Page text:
The idea of showing up is generally undervalued. We tend to look for star performances or poor performances. An average pitcher who simply takes the ball is a valuable commodity. Making the rotation even more valuable is that they are consistently average. No team in the division, even the Red Sox, has a rotation that is comprised of five pitchers who are all posting league average results. The Red Sox have two pitchers, Clay Buchholz and Felix Doubront who have ERA’s over 5.00. 

Meanwhile, the Orioles have the following:

Chris Tillman: 8 starts, 47.1 innings, 3.97 ERA, 4.59 FIP

Bud Norris: 7 starts, 43 innings, 3.98 ERA, 4.68 FIP

Wei-Yin Chen: 7 starts, 41 innings, 3.95 ERA, 3.15 FIP

Ubaldo Jimenez: 8 starts, 47 innings, 4.02 ERA, 4.27 FIP

Miguel Gonzalez: 7 starts, 37.2 innings, 4.78 ERA, 4.72 FIP

None of that looks spectacular. Each starter averages about six innings per start. Each starter is either slightly above or right at league average. Each starter gives up about one home run per nine innings. The only other staff in the American League, aside from the Orioles and Red Sox, that has sent just five starters to the mound is the Los Angeles Angels. But, like the Red Sox, there is a member of the rotation that is worse than the league average. 

Being average has allowed the Orioles to post a winning record despite a poor offensive start. It has masked a thin bullpen. The rotation’s strength has been that it has kept pitchers seven, eight, and nine in the Minor Leagues or in the bullpen. That’s when teams get into trouble; the lower they get on the depth chart, the less likely the pitcher is of Major League caliber. The Yankees and Rays can attest to that.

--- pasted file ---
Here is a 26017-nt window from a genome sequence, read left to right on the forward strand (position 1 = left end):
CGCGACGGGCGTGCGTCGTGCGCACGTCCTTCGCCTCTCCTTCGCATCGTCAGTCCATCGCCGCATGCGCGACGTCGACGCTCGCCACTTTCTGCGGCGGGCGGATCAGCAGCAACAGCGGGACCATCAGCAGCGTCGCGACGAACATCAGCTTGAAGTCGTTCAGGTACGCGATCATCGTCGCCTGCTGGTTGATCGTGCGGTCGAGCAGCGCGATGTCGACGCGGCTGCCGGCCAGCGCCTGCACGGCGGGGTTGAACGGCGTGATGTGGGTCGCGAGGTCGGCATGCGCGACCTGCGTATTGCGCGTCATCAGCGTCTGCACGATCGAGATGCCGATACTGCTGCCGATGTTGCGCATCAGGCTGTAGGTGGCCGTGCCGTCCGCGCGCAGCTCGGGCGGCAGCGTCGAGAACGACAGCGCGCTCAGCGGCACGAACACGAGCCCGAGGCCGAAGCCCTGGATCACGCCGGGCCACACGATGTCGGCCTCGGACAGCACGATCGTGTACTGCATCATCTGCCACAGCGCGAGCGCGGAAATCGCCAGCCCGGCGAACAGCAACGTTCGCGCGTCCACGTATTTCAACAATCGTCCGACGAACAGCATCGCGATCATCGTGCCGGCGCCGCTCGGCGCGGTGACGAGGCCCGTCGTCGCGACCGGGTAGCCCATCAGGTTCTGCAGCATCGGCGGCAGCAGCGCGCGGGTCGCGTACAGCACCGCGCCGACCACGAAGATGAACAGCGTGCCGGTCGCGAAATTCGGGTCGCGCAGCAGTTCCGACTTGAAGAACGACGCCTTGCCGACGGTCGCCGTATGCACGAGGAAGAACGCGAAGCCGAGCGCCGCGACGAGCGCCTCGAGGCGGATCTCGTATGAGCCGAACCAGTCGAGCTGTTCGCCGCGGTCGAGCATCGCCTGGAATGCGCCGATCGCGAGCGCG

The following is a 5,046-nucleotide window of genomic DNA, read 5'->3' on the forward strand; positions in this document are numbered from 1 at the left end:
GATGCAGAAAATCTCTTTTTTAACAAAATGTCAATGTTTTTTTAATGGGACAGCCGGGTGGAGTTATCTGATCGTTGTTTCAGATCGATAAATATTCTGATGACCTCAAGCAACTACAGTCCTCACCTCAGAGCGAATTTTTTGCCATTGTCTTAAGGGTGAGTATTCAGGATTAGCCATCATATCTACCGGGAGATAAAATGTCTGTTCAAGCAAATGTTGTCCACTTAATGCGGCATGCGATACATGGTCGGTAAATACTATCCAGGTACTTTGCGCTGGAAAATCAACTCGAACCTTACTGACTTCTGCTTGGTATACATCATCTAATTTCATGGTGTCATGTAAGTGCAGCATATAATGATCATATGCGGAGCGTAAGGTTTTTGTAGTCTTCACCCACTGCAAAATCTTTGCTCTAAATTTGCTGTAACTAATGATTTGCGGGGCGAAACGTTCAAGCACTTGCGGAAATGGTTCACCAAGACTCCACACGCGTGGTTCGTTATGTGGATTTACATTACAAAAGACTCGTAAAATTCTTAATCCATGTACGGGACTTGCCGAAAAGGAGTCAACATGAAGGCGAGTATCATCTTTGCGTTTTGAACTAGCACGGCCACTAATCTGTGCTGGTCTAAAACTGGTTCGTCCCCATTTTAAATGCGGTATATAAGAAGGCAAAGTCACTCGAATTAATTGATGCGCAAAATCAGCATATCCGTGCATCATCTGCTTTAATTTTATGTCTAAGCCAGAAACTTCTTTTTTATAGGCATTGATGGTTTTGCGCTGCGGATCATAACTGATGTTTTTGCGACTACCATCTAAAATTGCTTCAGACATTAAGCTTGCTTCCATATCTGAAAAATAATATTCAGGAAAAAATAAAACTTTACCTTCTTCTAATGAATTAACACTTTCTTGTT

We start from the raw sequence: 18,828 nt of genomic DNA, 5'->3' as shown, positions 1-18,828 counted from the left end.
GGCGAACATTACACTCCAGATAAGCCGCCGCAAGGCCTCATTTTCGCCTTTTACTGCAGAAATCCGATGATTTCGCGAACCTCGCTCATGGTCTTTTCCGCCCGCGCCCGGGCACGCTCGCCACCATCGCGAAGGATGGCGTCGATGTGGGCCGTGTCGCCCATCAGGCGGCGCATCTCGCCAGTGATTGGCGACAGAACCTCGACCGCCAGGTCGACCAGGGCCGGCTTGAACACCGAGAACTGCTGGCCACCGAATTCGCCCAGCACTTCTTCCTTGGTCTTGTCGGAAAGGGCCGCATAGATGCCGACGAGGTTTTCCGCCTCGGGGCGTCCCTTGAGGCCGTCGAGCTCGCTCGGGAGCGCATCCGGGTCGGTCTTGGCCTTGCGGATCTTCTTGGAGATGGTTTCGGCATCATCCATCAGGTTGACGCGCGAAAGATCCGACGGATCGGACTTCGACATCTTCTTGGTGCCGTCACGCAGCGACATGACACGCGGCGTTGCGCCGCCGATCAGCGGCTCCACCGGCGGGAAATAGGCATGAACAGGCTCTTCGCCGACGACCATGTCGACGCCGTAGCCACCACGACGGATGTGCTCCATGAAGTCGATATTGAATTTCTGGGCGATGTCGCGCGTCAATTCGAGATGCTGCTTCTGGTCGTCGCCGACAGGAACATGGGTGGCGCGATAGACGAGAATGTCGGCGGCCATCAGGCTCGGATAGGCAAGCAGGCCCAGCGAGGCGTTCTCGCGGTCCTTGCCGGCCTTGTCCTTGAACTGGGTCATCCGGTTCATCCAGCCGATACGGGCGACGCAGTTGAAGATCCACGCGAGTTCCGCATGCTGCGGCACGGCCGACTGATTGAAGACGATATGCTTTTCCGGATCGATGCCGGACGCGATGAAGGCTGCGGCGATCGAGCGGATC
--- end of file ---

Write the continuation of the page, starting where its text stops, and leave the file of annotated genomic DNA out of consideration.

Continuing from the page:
The average work of the rotation has also masked the underbelly of the Orioles’ bullpen. There is a legitimate case to be made that the back of the Orioles’ bullpen isn’t very good, but the last couple of pitchers on the staff have struggled. Luckily pitchers such as Josh Stinson and Evan Meek have been limited to just 22 combined innings. The fact that the rotation is a near lock for six innings, Manager Buck Showalter can, on most days, use his core relievers rather than reach deep into the bullpen. 

The best part about being consistently average is that it gives hope for better. Since the calendar turned to May, Ubaldo Jimenez has been more of the pitcher who led the Indians to the playoffs last season than the free agent bust he looked like in April. With a fix in his mechanics and better location, Jimenez has toed the rubber three times in May. In 19.2 innings, he has allowed 13 hits, 5 walks, and has struck out 20 batters. That comes along with a 0.86 ERA. If Jimenez morphs back into the upper echelon starter he was during the second half of last season, the Orioles rotation suddenly has a leader.